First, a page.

Policy and Negotiations in Botswana

The Project at A Glance

Botswana is a highly outward-oriented economy, with a trade-to-GDP ratio reaching nearly 100%. Despite the country’s rapid economic growth, Botswana’s economy continues to be driven by primary products such as diamonds, and there is little to no diversification.
The objective of the assignment was to design the Trade Capacity Building Action plan, which would contribute to enhancing the Trade Facilitation Advisory Group (TFAG) and the National Committee on Trade Policy and Negotiations’ (NCTPN) ability to effectively and efficiently coordinate trade policy formulation and national negotiating positions.

What We Found

In spite of its heavy reliance on international trade, it is only recently that Botswana has developed and mainstreamed trade policy into the Government’s long-term development plans. In 2005, the Ministry of Trade and Industry started “The National Trade Policy for Botswana”. Afterwards, the Ministry started the Botswana Investment Strategy, the Botswana National Export Strategy, and the Botswana Private Sector Development Strategy. The formulation of trade policy and the negotiation of agreements are undertaken by the Ministry of Trade.
Botswana has also been active in regional and multilateral trade negotiations, having successfully concluded a number of trade agreements. These include memberships to SACU and SADC. Botswana is also engaged in a number of negotiations regionally (Tripartite EAC-COMESA-SADC, Continental Free Trade Area), bi-regionally (SADC-EU EPA) and multilaterally (World Trade Organisation).
While signing these trade agreements brings numerous benefits to Botswana, there are equally a few considerations to take into account namely the additional costs that arise from all the necessary legal and administrative requirements to fully implement the agreements. Botswana has not had the capacity to implement all the commitments that it undertook. Some of the constraints faced by Botswana included:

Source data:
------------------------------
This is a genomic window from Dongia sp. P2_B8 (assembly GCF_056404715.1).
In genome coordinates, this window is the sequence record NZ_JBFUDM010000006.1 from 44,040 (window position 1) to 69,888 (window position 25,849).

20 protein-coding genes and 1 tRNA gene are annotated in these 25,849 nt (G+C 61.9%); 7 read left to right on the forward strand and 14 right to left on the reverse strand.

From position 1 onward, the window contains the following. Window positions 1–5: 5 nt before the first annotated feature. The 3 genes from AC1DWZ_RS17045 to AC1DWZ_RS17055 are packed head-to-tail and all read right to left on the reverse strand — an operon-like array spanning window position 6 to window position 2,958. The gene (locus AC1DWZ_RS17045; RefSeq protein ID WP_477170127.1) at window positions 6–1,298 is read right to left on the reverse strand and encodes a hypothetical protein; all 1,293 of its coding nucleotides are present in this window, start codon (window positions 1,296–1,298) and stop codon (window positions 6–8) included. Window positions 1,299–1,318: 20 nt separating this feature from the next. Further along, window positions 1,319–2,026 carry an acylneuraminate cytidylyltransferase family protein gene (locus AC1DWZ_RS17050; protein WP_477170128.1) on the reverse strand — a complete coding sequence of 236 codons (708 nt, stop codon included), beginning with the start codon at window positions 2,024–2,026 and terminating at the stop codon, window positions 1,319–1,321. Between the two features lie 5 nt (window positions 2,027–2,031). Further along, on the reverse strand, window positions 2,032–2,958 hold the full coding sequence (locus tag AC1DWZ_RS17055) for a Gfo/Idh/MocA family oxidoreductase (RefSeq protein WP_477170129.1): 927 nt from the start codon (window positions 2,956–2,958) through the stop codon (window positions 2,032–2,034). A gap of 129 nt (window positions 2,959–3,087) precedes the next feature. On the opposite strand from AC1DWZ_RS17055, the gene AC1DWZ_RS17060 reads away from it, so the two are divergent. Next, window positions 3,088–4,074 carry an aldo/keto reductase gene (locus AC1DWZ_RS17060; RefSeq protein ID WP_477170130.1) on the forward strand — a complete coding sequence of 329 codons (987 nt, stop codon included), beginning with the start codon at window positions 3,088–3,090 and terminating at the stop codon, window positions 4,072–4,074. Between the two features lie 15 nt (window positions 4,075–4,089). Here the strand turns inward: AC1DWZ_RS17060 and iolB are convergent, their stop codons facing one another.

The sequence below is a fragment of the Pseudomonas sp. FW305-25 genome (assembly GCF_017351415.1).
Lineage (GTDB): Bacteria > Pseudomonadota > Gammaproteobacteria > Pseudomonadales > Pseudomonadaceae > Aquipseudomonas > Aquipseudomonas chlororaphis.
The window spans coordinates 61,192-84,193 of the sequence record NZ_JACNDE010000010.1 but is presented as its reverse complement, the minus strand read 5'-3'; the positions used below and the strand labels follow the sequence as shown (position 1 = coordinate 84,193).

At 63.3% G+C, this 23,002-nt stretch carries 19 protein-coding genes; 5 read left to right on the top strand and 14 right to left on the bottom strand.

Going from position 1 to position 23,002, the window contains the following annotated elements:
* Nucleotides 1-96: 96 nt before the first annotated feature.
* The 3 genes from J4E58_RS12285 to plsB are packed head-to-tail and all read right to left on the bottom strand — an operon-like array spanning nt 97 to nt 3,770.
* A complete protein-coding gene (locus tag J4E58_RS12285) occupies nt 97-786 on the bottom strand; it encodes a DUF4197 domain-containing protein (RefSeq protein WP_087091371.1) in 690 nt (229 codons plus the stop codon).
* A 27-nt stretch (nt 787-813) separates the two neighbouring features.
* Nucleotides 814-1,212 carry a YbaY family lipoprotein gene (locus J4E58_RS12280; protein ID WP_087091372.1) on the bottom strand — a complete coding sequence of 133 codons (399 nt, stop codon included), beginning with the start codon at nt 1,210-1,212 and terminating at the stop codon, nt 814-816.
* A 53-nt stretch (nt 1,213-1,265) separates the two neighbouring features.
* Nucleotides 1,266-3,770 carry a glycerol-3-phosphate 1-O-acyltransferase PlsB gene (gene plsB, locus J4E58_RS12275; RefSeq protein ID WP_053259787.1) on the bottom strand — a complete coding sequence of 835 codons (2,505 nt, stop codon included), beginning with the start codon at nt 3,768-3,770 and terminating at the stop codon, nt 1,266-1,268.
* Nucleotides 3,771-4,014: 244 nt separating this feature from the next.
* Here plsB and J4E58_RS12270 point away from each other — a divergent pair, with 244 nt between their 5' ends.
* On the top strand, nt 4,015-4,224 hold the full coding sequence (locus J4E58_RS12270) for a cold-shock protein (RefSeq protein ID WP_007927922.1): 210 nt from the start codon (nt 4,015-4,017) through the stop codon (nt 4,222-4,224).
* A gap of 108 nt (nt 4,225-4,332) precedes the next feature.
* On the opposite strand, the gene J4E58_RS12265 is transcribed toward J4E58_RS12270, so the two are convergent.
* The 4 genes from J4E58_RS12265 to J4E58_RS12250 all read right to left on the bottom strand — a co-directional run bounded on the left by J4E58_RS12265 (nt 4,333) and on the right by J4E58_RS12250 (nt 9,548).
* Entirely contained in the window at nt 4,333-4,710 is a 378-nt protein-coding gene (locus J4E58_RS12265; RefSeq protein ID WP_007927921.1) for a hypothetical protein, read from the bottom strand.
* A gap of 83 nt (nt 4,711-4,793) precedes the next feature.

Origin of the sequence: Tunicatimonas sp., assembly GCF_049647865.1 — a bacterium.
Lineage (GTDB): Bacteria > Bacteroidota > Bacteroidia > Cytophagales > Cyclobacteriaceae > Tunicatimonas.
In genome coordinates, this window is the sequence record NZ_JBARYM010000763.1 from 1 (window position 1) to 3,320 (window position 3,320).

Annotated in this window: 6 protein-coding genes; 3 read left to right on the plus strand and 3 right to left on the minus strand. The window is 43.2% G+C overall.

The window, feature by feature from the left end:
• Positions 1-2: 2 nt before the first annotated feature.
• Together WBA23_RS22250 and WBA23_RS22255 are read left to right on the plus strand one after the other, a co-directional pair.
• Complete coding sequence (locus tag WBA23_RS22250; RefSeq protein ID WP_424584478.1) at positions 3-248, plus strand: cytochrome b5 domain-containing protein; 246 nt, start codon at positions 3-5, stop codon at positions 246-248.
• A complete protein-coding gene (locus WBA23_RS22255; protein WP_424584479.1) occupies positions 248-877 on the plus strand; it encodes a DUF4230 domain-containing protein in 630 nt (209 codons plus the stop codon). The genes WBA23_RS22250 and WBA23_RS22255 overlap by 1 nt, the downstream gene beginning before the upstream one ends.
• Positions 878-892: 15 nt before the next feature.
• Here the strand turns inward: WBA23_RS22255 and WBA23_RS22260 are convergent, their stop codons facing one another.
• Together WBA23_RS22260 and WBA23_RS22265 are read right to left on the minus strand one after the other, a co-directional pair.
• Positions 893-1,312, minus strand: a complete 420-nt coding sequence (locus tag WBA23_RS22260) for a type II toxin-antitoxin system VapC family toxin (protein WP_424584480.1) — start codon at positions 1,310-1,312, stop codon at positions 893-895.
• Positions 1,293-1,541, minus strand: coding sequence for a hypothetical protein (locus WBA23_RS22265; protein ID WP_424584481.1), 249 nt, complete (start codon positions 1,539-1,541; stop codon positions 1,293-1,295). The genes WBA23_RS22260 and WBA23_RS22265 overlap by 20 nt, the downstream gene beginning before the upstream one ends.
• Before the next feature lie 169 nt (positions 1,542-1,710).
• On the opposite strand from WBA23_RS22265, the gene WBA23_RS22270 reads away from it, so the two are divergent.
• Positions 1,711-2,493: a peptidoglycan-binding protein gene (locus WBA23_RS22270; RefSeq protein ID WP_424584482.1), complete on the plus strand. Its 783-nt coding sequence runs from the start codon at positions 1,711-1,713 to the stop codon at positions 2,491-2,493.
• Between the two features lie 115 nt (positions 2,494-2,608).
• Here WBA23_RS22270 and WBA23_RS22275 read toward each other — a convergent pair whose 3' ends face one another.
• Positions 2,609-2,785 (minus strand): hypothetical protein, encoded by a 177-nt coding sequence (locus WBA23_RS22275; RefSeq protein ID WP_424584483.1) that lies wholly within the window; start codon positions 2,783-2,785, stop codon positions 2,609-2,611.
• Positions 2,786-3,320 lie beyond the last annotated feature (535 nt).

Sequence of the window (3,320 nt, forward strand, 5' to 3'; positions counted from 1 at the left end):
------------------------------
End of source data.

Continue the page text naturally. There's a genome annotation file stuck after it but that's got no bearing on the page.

• Limited technical capacity
  • Insufficient human resources to administer the rules or change existing legislation
  • Weak coordination systems between ministries
  • A non-existent monitoring mechanism for reviewing existing commitments and their application
  • A weak response rate from stakeholders for reporting non-compliance
  • A lack of statistical data analysis of trends to invoke appropriate trade defence measures when required

Our Strategy and Impact

In light of the increasingly complex nature of the various negotiations and the demands for implementing commitments in various negotiated agreements, Botswana needs a capacity-building programme to improve its preparedness for negotiations.
The capacity building programme was structured along four modules namely goods, services, negotiation capacity and implementation of agreements. A total of 25 activities were undertaken over the course of two years, within the context of the tripartite, SADC and EPAs. Two activities focused on trade in services in a bid to impart knowledge on the general and advanced principles. Another activity, targetting parliamentarians, sought to ensure that they are sufficiently cognisant of the multidimensional nature of trade in services, understanding both the benefits and risks associated with any final negotiated agreement. Other workshops focused on the areas being negotiated in the EPAs and in the tripartite: intellectual property rights, competition policies, Sanitary and Phytosanitary Standards (SPS), and Technical Barriers to Trade (TBT). The training was also provided with regard to analytical skills and this covered a wide range of stakeholders and topics. These were predominantly geared towards policymakers and think tanks. The training also focused on the implementation of trade agreements, lending institutional support to facilitate the effective implementation of agreements and to further facilitate a more significant outcome.

Our Core Solutions

With the rapid proliferation of trade agreements worldwide, there are new market and investment opportunities for countries to explore. We prepare clients to navigate trade and investment negotiations and advocate for their best interests. We also provide customised advocacy solutions for sustainable growth. From determining our clients’ specific requirements and interests to designing an effective strategy, we represent and advocate for our clients in various trade-related matters and facilitate coordination between different organisations.

Related Projects

Trade and Investment Brief and Data Dashboards for Garments, Footwe...

Sectoral Study to Guide Negotiations on Educational Services in Afr...

Economic Development Database Structuration and Development

Training on Environment Provisions in International Trade Agreements

Evaluating the Economic Impact of Technical Standards in Peru

TPSDE Facility II - EU Zanzibar Investment Report

Project Areas

How can we help you?

Get in touch with our experts or